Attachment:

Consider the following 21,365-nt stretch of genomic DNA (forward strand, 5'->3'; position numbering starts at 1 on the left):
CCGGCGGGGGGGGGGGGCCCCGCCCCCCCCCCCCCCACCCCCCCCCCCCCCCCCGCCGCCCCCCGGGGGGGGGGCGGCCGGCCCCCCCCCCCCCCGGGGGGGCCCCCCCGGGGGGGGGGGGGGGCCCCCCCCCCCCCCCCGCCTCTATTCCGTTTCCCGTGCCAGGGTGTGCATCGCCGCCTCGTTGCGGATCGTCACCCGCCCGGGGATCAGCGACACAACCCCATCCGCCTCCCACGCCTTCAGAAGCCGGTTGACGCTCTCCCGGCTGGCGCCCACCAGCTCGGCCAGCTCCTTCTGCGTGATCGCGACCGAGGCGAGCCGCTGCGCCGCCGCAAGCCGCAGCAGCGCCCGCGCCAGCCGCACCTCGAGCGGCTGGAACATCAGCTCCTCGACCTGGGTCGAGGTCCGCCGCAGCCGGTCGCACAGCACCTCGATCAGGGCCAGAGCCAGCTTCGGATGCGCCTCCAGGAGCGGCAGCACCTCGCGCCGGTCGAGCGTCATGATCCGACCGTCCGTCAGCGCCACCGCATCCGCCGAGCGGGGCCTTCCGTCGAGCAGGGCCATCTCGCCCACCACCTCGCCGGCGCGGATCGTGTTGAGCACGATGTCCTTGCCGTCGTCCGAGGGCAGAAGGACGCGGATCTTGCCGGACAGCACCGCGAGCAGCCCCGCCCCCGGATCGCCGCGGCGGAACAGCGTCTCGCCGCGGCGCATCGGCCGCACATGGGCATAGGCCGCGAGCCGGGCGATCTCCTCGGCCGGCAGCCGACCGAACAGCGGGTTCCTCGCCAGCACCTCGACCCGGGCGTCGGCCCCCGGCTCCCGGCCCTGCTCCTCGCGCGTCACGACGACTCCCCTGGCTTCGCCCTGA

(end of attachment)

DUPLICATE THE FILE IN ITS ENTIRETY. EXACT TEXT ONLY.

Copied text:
Consider the following 21,365-nt stretch of genomic DNA (forward strand, 5'->3'; position numbering starts at 1 on the left):
CCGGCGGGGGGGGGGGGCCCCGCCCCCCCCCCCCCCACCCCCCCCCCCCCCCCCGCCGCCCCCCGGGGGGGGGGCGGCCGGCCCCCCCCCCCCCCGGGGGGGCCCCCCCGGGGGGGGGGGGGGGCCCCCCCCCCCCCCCCGCCTCTATTCCGTTTCCCGTGCCAGGGTGTGCATCGCCGCCTCGTTGCGGATCGTCACCCGCCCGGGGATCAGCGACACAACCCCATCCGCCTCCCACGCCTTCAGAAGCCGGTTGACGCTCTCCCGGCTGGCGCCCACCAGCTCGGCCAGCTCCTTCTGCGTGATCGCGACCGAGGCGAGCCGCTGCGCCGCCGCAAGCCGCAGCAGCGCCCGCGCCAGCCGCACCTCGAGCGGCTGGAACATCAGCTCCTCGACCTGGGTCGAGGTCCGCCGCAGCCGGTCGCACAGCACCTCGATCAGGGCCAGAGCCAGCTTCGGATGCGCCTCCAGGAGCGGCAGCACCTCGCGCCGGTCGAGCGTCATGATCCGACCGTCCGTCAGCGCCACCGCATCCGCCGAGCGGGGCCTTCCGTCGAGCAGGGCCATCTCGCCCACCACCTCGCCGGCGCGGATCGTGTTGAGCACGATGTCCTTGCCGTCGTCCGAGGGCAGAAGGACGCGGATCTTGCCGGACAGCACCGCGAGCAGCCCCGCCCCCGGATCGCCGCGGCGGAACAGCGTCTCGCCGCGGCGCATCGGCCGCACATGGGCATAGGCCGCGAGCCGGGCGATCTCCTCGGCCGGCAGCCGACCGAACAGCGGGTTCCTCGCCAGCACCTCGACCCGGGCGTCGGCCCCCGGCTCCCGGCCCTGCTCCTCGCGCGTCACGACGACTCCCCTGGCTTCGCCCTGA